There is much to dislike about this notion of "goodness" of a forecaster. As I said previously:

Despite the natural way to pose the concept of calibration, it is actually quite a weak notion of "goodness" of a forecaster. Let's take the weather example again, and imagine a weather forecaster who, despite the available data and the meteorological conditions, always predicts the base probability of rain. If the forecaster happens to know in advance that it rains about 13.2% of the time, then to remain calibrated she might as well predict this value every day. Hence, a well-calibrated but entirely useless forecaster.

Since being here in Israel I've had a change of heart -- Shie taught me a trick about calibration that rekindled my interest. He says it's "well-known" but it is new to me and so I'd like to share it.

The trick is this: you can use calibration as an optimal way to play repeated zero-sum games. Let's imagine we have a zero sum game with payoff matrix $M \in \mathbb{R}^{n \times m}$, where on each round $t$ player 1 choses a distribution $x_t \in \Delta_n$ over his actions, and player 2 then chooses an action $y_t \in \Delta_m$ (we can actually assume p2 plays deterministically). If the game is played repeatedly then the average payoff after $T$ rounds is $\frac 1 T \sum_{t=1}^T x_t M y_t$.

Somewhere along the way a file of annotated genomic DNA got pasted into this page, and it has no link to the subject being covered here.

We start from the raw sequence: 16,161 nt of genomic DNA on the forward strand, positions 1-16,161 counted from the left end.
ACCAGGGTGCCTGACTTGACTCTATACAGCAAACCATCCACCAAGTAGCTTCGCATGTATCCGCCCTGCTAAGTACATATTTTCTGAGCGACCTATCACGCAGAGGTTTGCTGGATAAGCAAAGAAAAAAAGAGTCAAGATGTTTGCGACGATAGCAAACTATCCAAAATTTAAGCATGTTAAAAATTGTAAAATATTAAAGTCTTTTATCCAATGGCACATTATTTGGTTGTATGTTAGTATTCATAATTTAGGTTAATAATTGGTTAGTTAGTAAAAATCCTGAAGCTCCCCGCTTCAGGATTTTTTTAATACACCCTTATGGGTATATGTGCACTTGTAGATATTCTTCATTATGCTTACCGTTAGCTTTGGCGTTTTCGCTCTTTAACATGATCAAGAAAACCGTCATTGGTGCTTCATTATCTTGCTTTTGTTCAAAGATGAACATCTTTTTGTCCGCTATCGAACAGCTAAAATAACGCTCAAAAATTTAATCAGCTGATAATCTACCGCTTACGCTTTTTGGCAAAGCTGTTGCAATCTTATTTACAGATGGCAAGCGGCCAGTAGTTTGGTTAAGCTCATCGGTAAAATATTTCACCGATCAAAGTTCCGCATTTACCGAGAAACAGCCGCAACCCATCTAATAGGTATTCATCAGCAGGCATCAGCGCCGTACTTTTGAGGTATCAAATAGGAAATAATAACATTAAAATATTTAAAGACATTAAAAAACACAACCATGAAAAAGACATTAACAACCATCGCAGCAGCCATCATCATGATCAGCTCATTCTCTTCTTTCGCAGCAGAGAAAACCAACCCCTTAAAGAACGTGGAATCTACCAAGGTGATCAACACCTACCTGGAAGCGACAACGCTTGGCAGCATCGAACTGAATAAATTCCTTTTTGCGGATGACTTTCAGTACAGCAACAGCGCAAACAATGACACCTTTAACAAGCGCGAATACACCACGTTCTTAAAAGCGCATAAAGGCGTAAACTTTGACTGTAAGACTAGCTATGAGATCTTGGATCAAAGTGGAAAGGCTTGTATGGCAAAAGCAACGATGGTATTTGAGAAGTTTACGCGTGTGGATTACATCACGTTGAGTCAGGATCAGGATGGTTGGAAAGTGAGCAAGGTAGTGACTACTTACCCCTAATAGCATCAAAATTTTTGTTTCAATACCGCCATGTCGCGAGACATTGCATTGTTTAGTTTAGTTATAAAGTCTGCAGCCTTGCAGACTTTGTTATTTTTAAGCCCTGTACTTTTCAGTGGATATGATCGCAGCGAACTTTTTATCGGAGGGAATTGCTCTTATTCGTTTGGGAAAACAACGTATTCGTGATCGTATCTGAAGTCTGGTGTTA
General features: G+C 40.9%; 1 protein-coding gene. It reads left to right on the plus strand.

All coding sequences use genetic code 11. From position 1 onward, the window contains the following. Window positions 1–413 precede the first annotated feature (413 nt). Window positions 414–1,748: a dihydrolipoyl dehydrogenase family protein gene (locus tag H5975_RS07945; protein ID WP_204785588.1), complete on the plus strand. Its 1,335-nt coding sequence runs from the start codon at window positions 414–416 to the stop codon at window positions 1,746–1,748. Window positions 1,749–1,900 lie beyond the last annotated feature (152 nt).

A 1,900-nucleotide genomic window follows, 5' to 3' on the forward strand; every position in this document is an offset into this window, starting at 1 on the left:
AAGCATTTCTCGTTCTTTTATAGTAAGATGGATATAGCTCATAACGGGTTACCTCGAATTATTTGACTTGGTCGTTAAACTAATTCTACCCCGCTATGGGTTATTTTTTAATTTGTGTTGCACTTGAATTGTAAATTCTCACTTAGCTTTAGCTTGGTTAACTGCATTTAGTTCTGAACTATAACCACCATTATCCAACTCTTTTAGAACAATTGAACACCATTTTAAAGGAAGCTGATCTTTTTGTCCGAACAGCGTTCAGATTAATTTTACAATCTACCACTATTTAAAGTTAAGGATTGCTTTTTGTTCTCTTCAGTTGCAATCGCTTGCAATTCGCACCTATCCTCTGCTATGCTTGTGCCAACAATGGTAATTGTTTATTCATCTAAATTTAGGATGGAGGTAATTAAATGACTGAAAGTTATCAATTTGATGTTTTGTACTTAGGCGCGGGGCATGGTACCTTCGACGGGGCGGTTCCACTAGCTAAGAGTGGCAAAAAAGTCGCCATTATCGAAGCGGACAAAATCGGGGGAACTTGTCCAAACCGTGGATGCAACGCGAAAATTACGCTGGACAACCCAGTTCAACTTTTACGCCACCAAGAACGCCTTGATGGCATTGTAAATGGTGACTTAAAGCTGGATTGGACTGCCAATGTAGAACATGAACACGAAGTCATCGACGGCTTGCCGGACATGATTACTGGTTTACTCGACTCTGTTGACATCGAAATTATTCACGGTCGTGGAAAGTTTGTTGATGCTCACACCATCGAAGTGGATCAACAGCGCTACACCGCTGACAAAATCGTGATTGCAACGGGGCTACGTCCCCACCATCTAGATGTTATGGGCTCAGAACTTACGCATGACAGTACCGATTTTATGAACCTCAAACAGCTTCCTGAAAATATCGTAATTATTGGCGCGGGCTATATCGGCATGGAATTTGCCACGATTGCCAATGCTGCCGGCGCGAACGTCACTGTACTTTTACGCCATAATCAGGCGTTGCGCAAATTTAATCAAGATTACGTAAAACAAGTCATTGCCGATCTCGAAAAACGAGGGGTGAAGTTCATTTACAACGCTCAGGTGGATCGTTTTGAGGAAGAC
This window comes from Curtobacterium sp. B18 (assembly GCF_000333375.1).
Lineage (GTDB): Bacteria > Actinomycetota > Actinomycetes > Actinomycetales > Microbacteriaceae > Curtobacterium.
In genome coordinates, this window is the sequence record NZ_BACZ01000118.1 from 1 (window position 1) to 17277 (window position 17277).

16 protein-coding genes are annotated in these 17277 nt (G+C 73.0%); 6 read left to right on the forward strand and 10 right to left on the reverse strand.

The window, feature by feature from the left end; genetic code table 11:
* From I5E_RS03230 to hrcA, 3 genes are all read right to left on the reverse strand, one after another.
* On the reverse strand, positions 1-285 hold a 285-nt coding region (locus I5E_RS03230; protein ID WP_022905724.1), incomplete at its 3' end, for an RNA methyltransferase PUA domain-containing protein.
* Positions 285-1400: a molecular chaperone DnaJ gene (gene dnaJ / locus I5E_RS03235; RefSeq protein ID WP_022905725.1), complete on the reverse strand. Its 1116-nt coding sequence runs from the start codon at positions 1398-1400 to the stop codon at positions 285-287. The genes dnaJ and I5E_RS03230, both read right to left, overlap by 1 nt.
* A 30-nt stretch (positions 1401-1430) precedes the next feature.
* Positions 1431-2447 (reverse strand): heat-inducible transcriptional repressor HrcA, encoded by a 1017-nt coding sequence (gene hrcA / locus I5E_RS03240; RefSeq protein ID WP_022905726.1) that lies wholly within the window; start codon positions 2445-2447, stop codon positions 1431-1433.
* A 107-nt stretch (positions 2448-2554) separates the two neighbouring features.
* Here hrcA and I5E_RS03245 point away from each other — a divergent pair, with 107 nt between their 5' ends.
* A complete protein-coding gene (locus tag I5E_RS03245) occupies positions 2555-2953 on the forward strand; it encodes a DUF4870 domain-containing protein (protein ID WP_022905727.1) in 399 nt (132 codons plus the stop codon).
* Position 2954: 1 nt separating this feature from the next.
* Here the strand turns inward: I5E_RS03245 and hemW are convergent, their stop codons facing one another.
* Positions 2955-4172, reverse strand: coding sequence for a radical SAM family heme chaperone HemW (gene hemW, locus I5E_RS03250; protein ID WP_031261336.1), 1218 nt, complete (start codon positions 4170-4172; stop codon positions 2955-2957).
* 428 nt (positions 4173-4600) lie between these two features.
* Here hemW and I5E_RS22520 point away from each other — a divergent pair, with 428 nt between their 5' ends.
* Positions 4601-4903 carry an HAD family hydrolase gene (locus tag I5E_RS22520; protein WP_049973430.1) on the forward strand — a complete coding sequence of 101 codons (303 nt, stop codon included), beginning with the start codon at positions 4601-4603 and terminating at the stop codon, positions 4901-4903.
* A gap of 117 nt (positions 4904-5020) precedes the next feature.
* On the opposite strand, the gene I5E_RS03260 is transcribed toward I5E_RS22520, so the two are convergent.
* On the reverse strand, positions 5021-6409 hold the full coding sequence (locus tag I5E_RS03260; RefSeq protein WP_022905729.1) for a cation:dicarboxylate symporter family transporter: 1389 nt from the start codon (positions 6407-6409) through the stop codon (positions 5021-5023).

So let's assume player 1 has a calibrated forecasting algorithm for "guessing" p2's strategy, so let $y^?_t$ be the (randomized) guess of p2's action $y_t$. Then player 1 can "best respond" to this guess, that is by letting $x_t := \arg\max_{x \in \Delta_n} x M y^?_t$. Then under the calibrated forecasting assumption, this strategy is "optimal" in the limit, in that it earns at least the value of this zero-sum game. Why? While p1 might be guessing $y_t$ poorly, we know that because he is calibrated he's right "on average". So while he might be best responding to a bad forecast on each round, he is providing the best response "on average".

They key piece here, of course, is that we can achieve calibrated forecasting even when the outcome sequence is chosen by an adversary. For more details, see this paper by Sham Kakade and Dean Foster.